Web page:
According to an analysis by FAO in 2012 in the State of Food and Agriculture: Investing in agriculture for a better future[1], farmers themselves, including family farmers, are by far the largest private investors in primary agriculture. In its 2014 report, The State of Agriculture: Innovation in family farming[2], FAO indicates that more than 90% of the 570 million farms worldwide are family farms. These family farms, most of which are under two hectares, occupy 70–80% of the world’s farm land and produce more than 80% of the world’s food in terms of value. Their share of land is small at the global level (only 12%), but significant in low- and lower-middle-income countries: 42 and 31%, respectively. If farms up to five hectares are included, the respective shares increase to 73 and 57%.

Therefore, investment by smallholders plays an important role in boosting agricultural production and contributing to food security and better nutrition, while reducing rural poverty. However, severe constraints on the ability of farmers to invest – including poor access to technology, markets and financial services; insecure property rights and vulnerability to risk; and market distortions stemming from inadequate policies and laws – need to be addressed.

The changing role of the public sector

As most investment comes from the private sector, including from smallholder farmers, the role of governments is shifting towards fostering an enabling environment for responsible private investment by corporate investors and reducing the constraints faced by smallholder farmers. Government investment in essential public goods and services (such as institution building, advisory services, productivity-enhancing research, rural transport, health, education and social protection) is a fundamental part of the enabling environment. To stimulate agricultural investment, governments need to secure property or tenure rights, develop rural infrastructure and public services, and ensure that their institutions are functioning. Increasingly, partnerships are emerging between the public sector, private sector and communities to promote agriculture and rural development, poverty reduction, food security and nutrition.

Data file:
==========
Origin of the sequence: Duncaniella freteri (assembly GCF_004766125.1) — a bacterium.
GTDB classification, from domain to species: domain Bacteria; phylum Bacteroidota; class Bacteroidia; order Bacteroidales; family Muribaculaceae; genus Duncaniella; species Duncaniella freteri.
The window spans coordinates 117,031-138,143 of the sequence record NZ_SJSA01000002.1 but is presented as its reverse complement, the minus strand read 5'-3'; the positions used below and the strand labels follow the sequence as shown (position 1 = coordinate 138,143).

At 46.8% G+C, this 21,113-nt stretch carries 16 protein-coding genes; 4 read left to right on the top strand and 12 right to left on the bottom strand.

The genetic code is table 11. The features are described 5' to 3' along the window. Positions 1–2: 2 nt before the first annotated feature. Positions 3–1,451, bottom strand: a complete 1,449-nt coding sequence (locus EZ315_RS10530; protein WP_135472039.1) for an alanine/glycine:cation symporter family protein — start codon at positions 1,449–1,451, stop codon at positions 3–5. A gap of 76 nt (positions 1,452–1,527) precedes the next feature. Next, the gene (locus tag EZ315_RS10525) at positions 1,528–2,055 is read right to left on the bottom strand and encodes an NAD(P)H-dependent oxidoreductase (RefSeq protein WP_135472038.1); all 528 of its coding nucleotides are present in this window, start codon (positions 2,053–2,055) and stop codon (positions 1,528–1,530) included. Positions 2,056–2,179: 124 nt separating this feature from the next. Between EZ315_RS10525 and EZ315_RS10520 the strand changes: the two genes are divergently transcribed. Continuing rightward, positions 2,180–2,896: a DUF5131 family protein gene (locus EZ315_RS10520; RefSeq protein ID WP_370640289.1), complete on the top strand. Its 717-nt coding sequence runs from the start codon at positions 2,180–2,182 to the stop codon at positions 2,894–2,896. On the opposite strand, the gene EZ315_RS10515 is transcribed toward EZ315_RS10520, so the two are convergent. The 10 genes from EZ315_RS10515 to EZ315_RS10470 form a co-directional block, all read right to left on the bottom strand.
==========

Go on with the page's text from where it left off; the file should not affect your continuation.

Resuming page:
Achieving development goals will depend on the availability of long-term finance to support productivity-enhancing investment. In turn, accessing long-term finance will require a greater focus on the quality of agricultural investment preparation and implementation, as well as policies and instruments that can lower risk and strengthen the confidence of investors. Financing a transformative agricultural development agenda requires resources to be used more effectively and strategically to catalyse additional financing. International development partners can add value by supporting countries, financial development institutions and private sector actors with technical expertise and by applying quality standards to investment design and execution, sharing cross-country experiences and strengthening country-focused development partnerships.

References

[1] FAO (2012) The state of food and agriculture: Investing in agriculture for a better future.

[2] FAO (2014) The state of food and agriculture: Innovation in family farming

Photo credit main picture: Liang Qu, Miriam Kinyua & Jackon Mandago / Photo by Greg Webb / Via Flickr